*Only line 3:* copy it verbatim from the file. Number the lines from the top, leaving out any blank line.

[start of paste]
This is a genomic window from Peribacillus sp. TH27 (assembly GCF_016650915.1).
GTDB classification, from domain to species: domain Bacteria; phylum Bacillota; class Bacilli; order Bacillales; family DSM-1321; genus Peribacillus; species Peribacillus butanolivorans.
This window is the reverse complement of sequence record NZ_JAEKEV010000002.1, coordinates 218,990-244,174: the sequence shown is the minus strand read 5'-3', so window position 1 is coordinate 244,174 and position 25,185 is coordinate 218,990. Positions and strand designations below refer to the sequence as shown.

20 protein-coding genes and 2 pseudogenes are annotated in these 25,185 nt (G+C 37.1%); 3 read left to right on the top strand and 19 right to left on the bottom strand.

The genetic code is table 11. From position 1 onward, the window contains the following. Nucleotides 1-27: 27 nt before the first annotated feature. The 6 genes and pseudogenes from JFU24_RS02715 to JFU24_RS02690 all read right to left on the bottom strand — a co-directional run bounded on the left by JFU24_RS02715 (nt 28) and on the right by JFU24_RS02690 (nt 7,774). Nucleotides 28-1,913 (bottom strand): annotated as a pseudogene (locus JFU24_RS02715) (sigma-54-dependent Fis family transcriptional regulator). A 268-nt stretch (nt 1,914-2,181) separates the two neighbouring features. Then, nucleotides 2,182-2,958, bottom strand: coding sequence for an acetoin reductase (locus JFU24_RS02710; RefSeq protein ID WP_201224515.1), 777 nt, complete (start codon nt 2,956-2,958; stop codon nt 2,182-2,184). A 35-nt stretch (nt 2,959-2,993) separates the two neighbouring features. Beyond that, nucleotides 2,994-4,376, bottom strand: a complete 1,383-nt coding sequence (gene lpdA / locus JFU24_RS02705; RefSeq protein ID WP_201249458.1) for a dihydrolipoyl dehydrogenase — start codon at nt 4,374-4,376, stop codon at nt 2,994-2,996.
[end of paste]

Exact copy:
This window is the reverse complement of sequence record NZ_JAEKEV010000002.1, coordinates 218,990-244,174: the sequence shown is the minus strand read 5'-3', so window position 1 is coordinate 244,174 and position 25,185 is coordinate 218,990. Positions and strand designations below refer to the sequence as shown.